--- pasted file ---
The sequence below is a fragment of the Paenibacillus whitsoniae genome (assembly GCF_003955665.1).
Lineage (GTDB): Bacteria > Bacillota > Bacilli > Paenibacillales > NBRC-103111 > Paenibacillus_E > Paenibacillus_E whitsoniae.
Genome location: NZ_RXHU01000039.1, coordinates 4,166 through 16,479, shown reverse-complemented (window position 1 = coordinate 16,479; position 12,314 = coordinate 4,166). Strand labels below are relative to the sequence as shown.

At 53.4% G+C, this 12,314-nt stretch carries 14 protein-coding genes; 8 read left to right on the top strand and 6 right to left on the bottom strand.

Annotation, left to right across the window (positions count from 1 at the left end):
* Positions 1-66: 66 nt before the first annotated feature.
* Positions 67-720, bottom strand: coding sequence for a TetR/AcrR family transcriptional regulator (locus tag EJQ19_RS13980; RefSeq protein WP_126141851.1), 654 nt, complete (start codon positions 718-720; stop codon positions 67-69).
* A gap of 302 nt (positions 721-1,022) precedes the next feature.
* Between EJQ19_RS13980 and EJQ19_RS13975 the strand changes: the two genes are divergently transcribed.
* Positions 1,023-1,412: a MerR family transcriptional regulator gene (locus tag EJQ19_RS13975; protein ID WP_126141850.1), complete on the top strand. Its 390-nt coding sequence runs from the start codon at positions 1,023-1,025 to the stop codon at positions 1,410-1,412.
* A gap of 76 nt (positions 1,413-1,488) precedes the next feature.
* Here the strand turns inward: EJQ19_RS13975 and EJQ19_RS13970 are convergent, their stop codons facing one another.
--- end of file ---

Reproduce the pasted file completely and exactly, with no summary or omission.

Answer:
The sequence below is a fragment of the Paenibacillus whitsoniae genome (assembly GCF_003955665.1).
Lineage (GTDB): Bacteria > Bacillota > Bacilli > Paenibacillales > NBRC-103111 > Paenibacillus_E > Paenibacillus_E whitsoniae.
Genome location: NZ_RXHU01000039.1, coordinates 4,166 through 16,479, shown reverse-complemented (window position 1 = coordinate 16,479; position 12,314 = coordinate 4,166). Strand labels below are relative to the sequence as shown.

At 53.4% G+C, this 12,314-nt stretch carries 14 protein-coding genes; 8 read left to right on the top strand and 6 right to left on the bottom strand.

Annotation, left to right across the window (positions count from 1 at the left end):
* Positions 1-66: 66 nt before the first annotated feature.
* Positions 67-720, bottom strand: coding sequence for a TetR/AcrR family transcriptional regulator (locus tag EJQ19_RS13980; RefSeq protein WP_126141851.1), 654 nt, complete (start codon positions 718-720; stop codon positions 67-69).
* A gap of 302 nt (positions 721-1,022) precedes the next feature.
* Between EJQ19_RS13980 and EJQ19_RS13975 the strand changes: the two genes are divergently transcribed.
* Positions 1,023-1,412: a MerR family transcriptional regulator gene (locus tag EJQ19_RS13975; protein ID WP_126141850.1), complete on the top strand. Its 390-nt coding sequence runs from the start codon at positions 1,023-1,025 to the stop codon at positions 1,410-1,412.
* A gap of 76 nt (positions 1,413-1,488) precedes the next feature.
* Here the strand turns inward: EJQ19_RS13975 and EJQ19_RS13970 are convergent, their stop codons facing one another.